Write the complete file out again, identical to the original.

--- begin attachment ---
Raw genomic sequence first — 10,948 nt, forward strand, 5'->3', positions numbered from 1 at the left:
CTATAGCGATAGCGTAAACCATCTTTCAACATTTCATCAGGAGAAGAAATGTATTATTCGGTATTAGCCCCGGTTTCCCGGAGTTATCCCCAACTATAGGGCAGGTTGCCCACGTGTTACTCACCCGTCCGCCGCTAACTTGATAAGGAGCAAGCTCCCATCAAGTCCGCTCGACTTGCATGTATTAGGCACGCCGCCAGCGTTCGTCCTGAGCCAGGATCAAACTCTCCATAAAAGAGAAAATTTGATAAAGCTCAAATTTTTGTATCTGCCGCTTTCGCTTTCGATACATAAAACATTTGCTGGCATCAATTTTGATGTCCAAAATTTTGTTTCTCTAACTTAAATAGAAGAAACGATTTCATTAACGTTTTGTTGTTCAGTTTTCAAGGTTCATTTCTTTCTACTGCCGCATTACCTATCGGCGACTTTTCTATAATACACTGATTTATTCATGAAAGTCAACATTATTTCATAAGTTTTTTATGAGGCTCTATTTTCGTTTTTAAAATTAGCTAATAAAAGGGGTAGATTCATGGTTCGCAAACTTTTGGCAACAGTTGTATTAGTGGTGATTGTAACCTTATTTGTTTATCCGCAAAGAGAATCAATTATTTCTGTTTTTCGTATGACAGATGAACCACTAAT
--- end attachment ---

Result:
Raw genomic sequence first — 10,948 nt, forward strand, 5'->3', positions numbered from 1 at the left:
CTATAGCGATAGCGTAAACCATCTTTCAACATTTCATCAGGAGAAGAAATGTATTATTCGGTATTAGCCCCGGTTTCCCGGAGTTATCCCCAACTATAGGGCAGGTTGCCCACGTGTTACTCACCCGTCCGCCGCTAACTTGATAAGGAGCAAGCTCCCATCAAGTCCGCTCGACTTGCATGTATTAGGCACGCCGCCAGCGTTCGTCCTGAGCCAGGATCAAACTCTCCATAAAAGAGAAAATTTGATAAAGCTCAAATTTTTGTATCTGCCGCTTTCGCTTTCGATACATAAAACATTTGCTGGCATCAATTTTGATGTCCAAAATTTTGTTTCTCTAACTTAAATAGAAGAAACGATTTCATTAACGTTTTGTTGTTCAGTTTTCAAGGTTCATTTCTTTCTACTGCCGCATTACCTATCGGCGACTTTTCTATAATACACTGATTTATTCATGAAAGTCAACATTATTTCATAAGTTTTTTATGAGGCTCTATTTTCGTTTTTAAAATTAGCTAATAAAAGGGGTAGATTCATGGTTCGCAAACTTTTGGCAACAGTTGTATTAGTGGTGATTGTAACCTTATTTGTTTATCCGCAAAGAGAATCAATTATTTCTGTTTTTCGTATGACAGATGAACCACTAAT